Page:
Rugged goes extreme
Olympus produces an unsinkable digital
- By John Breeden II
- Sep 14, 2007
Olympus Stylus 770 SW
Underwater coin: It may not be bringing up artifacts from the Titanic, but we were able to photograph several coins in great detail that had been sitting under water for a very long time.
Underwater: This is the salmon statue taken with the 770 positioned underwater with that fish. From here, the fish almost looks real in the murky depths. The camera suffered no damage from several dives.
We see a lot of rugged devices in the lab, but this is the first time we've tested something that is completely rugged against water, including full submersion. And to find that type of functionality, plus being protected against drops as far as five feet, is even more unusual in a digital camera, making it suitable for work in any environment.
When the Olympus Stylus 770 SW arrived in the lab, at first we thought we had been shipped the wrong model. The 770 looks pretty much like a normal, small digital camera. It even has a big 2.5-inch LCD screen on its back so you can aim the camera and also see if you have captured the correct image after taking a shot. It certainly did not scream out rugged, as some rugged laptop PCs do with their heavy frames and rubberized grips.
However, looking a bit closer, you will notice that the 770 does not have the telltale telescoping lens of most tiny digital cameras. Although this limits the zoom on the 770 to just a digital one, it also helps to make the unit more rugged.
Probably the primary reason for the static frame is that the camera is rugged against freezing. It will operate fine down to 14 degrees Fahrenheit, a full 18 degrees below freezing. We left it in our freezer overnight, and in the morning, it started snapping pictures with no problems other than our cold hands.
[IMGCAP(1)]The 770 can also withstand crushing weight up to 220 pounds and drops as far as five feet. We tested the shock-rugged nature of the 770 by putting it through our 810f military specification test lab, which included dropping the device five feet onto plywood over concrete. It emerged without a scratch after 20 drops.
But the 770 goes even one step further because the camera is completely waterproof. An initial test in the sink proved favorable, so we moved out to more dangerous waters ' the large fountain and waterfall outside GCN Lab world headquarters. There, a big waterfall flows into a pond-like structure where ornamental salmon statues appear above and below the water's surface.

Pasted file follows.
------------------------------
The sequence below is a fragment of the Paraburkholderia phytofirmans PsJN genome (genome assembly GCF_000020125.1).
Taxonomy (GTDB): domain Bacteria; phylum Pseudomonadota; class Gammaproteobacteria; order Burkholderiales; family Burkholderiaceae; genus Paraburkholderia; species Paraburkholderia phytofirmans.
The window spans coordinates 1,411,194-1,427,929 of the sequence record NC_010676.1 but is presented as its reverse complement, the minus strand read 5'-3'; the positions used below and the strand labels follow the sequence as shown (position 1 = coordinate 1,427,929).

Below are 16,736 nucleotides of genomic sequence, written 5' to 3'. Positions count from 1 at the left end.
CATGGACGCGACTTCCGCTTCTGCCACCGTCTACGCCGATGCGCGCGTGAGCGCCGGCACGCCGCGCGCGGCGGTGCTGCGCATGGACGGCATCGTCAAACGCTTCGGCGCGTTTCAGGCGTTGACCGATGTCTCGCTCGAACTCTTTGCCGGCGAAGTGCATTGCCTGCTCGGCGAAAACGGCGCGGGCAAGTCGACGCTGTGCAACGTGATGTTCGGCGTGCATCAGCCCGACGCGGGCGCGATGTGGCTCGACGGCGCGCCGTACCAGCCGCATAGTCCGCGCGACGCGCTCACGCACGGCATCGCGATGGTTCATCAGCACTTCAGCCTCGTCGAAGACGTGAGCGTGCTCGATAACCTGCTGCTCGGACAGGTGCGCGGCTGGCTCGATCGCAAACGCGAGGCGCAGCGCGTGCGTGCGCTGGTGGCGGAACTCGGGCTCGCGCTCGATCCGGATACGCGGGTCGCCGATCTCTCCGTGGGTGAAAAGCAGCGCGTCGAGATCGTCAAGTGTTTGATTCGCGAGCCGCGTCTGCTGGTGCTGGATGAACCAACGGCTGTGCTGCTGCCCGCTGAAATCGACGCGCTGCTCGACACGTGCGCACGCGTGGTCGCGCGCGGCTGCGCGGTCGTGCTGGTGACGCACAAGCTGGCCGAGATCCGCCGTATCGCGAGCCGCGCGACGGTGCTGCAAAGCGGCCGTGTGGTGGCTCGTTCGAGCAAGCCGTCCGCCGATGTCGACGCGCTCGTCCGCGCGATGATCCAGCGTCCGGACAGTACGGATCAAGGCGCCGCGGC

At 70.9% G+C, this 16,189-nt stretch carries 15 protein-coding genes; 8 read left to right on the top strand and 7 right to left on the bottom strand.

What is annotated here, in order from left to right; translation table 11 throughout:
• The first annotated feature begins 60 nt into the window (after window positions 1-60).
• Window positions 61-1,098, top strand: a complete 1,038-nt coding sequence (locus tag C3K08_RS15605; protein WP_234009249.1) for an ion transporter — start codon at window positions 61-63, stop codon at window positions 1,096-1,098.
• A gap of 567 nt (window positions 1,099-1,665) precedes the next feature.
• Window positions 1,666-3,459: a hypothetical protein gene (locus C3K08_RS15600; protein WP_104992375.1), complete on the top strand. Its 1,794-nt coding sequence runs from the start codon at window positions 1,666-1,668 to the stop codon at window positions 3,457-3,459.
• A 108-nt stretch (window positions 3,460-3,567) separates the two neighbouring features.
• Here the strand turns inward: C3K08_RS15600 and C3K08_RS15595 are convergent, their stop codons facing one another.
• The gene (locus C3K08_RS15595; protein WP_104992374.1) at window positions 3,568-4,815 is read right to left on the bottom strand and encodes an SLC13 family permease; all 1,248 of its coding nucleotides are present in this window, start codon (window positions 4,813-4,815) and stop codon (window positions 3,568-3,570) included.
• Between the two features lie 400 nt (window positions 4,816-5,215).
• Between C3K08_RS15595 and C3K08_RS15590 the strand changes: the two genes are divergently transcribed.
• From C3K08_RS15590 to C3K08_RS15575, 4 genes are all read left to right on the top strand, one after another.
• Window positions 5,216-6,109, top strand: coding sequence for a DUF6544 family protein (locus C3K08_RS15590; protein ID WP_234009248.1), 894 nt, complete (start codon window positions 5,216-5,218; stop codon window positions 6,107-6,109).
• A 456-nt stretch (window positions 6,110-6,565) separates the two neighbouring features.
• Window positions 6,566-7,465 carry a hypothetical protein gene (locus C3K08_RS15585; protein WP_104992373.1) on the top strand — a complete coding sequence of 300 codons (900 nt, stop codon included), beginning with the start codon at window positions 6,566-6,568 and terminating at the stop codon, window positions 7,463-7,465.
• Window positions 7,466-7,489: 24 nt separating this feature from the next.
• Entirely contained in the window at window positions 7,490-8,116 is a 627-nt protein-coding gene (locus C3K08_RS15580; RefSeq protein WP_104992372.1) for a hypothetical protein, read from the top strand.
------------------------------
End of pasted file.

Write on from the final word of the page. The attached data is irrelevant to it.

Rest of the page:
It was a natural place to put the 770 to the ultimate test. Lowering the unit into the somewhat murky pond-like water, we noticed a couple of bubbles escaping the camera and feared the worst. But we took aim at one of the underwater stone fish, which is covered with light algae and difficult to see from the surface because it blends with the bottom of the pond.
[IMGCAP(2)]The camera flashed, and we pulled it back to the surface. Surprisingly, the fish was staring right into the lens, and looked quite real and pretty scary close up in the big LCD screen. Moving on down a bit, we found several coins glinting in the sunlight and submerged the camera to get some photos.
The coins too came out well, with details like the date they were minted clearly visible when zoomed in. And although our pond testing was fun, the 700 is built to handle a lot more. It's rated to go down in 33 feet of water and still be fine.
And no matter what depth or altitude you are, the 770 will do a good job at snapping pictures because of a built-in manometer that measures air or water pressure and can adjust camera settings accordingly. There is also digital stabilization technology, which means that even if your subject or you happen to be moving, the camera will try to compensate. In our testing it did well, eliminating most motion lines even when we tried to introduce them to a shot.Settings feature
Another component to the 770's ease of use are 27 built-in settings. You simply dial up the atmosphere where you are shooting, and you are shown an example image in addition to the text.
You select the proper environment, say candlelight, and the camera will change all its settings to capture perfect candlelight photos.
And in addition to all the amazing rugged qualities, the 770 SW also happens to be a good digital camera. Shooting an incredible 7.1 megapixels, your images can be as large as 3,072 x 2,304.
[IMGCAP(3)]However, at that size, you are only going to get eight photos using the internal memory, though you can of course lower the resolution or insert an XD card. The camera can also capture video, though you will need a lot of memory to make any movies that run more than a minute or so.
One of the things not so typical in a rugged device that we did find in the 770 is a reasonable price. Generally, a rugged model of anything is going to cost between three and six times more than a nonrugged comparable one. But the 770 SW can be found for just $379, which is about what you would expect to pay for a high-end 7.1 megapixel camera.Traveling companion
The Olympus Stylus 770 SW is a perfect traveling companion whether you need a rugged camera or just need one that is a little more durable than the average, fragile offerings out there. Go to the top of a mountain, document disaster recovery scenes, or dive 33 feet underwater, and the 770 SW will capture whatever images you find. It earns a Reviewer's Choice designation for really changing our perceptions about what a digital camera can be.
John Breeden II is a freelance technology writer for GCN.